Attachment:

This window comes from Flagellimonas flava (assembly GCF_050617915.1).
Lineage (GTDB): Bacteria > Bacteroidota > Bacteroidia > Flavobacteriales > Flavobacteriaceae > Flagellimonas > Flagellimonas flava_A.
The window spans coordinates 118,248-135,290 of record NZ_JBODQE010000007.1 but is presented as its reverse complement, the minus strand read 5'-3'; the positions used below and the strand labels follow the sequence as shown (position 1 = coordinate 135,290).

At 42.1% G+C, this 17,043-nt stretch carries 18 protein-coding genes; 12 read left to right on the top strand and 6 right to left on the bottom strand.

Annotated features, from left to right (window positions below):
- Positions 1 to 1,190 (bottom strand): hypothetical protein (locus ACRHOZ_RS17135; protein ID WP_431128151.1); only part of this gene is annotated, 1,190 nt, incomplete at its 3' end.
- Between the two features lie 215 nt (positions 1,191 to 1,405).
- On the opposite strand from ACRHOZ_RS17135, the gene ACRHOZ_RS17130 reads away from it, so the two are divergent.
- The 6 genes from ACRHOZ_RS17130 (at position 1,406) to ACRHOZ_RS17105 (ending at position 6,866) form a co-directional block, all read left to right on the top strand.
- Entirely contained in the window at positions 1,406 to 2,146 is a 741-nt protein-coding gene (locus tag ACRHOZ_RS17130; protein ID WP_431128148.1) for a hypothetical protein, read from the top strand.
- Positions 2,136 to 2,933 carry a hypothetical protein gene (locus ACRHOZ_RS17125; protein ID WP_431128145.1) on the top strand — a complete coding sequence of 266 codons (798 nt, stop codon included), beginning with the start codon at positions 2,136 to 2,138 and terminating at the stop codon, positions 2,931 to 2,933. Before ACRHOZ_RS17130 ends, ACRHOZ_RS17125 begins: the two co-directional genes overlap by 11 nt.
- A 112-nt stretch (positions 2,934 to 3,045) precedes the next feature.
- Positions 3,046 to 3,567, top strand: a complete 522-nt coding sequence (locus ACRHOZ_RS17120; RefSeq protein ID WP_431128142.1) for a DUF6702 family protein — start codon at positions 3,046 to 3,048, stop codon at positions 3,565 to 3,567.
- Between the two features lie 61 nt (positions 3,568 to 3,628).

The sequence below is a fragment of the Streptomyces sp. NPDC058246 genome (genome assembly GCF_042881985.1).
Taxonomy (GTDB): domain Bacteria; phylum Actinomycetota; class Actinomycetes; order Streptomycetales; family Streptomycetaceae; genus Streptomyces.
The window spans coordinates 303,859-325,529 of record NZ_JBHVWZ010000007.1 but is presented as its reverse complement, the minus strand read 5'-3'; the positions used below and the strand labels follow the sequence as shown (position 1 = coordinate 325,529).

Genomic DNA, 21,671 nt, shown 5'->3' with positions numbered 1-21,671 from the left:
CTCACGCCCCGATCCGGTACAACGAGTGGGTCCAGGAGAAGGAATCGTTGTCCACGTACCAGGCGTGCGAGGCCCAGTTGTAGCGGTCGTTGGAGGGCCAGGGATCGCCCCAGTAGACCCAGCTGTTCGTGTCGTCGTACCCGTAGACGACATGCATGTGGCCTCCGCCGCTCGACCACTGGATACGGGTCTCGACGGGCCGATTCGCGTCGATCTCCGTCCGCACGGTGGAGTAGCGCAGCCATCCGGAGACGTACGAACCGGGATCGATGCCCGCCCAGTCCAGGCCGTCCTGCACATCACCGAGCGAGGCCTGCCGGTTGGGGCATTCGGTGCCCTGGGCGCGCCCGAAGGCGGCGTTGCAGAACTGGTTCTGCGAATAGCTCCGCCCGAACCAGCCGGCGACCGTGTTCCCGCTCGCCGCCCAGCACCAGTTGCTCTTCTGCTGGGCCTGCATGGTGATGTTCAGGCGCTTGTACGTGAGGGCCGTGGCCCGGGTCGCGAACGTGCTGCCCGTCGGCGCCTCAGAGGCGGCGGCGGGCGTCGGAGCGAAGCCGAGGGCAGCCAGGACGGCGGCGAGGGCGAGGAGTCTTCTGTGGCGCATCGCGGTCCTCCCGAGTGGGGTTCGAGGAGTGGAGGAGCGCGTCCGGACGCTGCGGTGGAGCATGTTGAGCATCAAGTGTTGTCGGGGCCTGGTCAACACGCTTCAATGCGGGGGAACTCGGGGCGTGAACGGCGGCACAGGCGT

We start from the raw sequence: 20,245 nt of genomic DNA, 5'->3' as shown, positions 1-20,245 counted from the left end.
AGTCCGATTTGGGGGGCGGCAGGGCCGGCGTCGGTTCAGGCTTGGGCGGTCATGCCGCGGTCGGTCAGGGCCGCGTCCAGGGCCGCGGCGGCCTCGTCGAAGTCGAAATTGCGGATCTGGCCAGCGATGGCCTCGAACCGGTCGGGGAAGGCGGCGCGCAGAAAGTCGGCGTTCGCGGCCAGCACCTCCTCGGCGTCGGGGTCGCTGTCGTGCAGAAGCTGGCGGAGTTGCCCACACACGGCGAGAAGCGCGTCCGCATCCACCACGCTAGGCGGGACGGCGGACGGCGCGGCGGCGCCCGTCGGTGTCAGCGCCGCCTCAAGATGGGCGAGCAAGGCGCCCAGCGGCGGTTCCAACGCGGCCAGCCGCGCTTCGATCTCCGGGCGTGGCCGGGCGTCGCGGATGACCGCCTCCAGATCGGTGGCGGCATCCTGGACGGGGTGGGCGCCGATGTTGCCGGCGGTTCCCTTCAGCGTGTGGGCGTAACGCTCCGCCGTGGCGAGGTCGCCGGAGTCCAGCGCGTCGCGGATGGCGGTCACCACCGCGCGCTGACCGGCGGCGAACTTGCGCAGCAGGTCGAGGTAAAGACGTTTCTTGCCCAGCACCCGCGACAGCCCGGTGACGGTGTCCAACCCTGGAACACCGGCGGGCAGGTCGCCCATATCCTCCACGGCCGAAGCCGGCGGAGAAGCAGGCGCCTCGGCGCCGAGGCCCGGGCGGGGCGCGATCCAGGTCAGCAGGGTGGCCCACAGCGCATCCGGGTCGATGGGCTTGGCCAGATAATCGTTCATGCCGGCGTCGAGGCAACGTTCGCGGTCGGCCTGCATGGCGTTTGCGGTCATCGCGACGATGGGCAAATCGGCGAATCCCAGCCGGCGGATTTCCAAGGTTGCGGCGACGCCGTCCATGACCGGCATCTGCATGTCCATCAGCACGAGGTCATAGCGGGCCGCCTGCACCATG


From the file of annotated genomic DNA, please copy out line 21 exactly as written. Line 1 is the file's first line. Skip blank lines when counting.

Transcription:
AGTCCGATTTGGGGGGCGGCAGGGCCGGCGTCGGTTCAGGCTTGGGCGGTCATGCCGCGGTCGGTCAGGGCCGCGTCCAGGGCCGCGGCGGCCTCGTCGAAGTCGAAATTGCGGATCTGGCCAGCGATGGCCTCGAACCGGTCGGGGAAGGCGGCGCGCAGAAAGTCGGCGTTCGCGGCCAGCACCTCCTCGGCGTCGGGGTCGCTGTCGTGCAGAAGCTGGCGGAGTTGCCCACACACGGCGAGAAGCGCGTCCGCATCCACCACGCTAGGCGGGACGGCGGACGGCGCGGCGGCGCCCGTCGGTGTCAGCGCCGCCTCAAGATGGGCGAGCAAGGCGCCCAGCGGCGGTTCCAACGCGGCCAGCCGCGCTTCGATCTCCGGGCGTGGCCGGGCGTCGCGGATGACCGCCTCCAGATCGGTGGCGGCATCCTGGACGGGGTGGGCGCCGATGTTGCCGGCGGTTCCCTTCAGCGTGTGGGCGTAACGCTCCGCCGTGGCGAGGTCGCCGGAGTCCAGCGCGTCGCGGATGGCGGTCACCACCGCGCGCTGACCGGCGGCGAACTTGCGCAGCAGGTCGAGGTAAAGACGTTTCTTGCCCAGCACCCGCGACAGCCCGGTGACGGTGTCCAACCCTGGAACACCGGCGGGCAGGTCGCCCATATCCTCCACGGCCGAAGCCGGCGGAGAAGCAGGCGCCTCGGCGCCGAGGCCCGGGCGGGGCGCGATCCAGGTCAGCAGGGTGGCCCACAGCGCATCCGGGTCGATGGGCTTGGCCAGATAATCGTTCATGCCGGCGTCGAGGCAACGTTCGCGGTCGGCCTGCATGGCGTTTGCGGTCATCGCGACGATGGGCAAATCGGCGAATCCCAGCCGGCGGATTTCCAAGGTTGCGGCGACGCCGTCCATGACCGGCATCTGCATGTCCATCAGCACGAGGTCATAGCGGGCCGCCTGCACCATG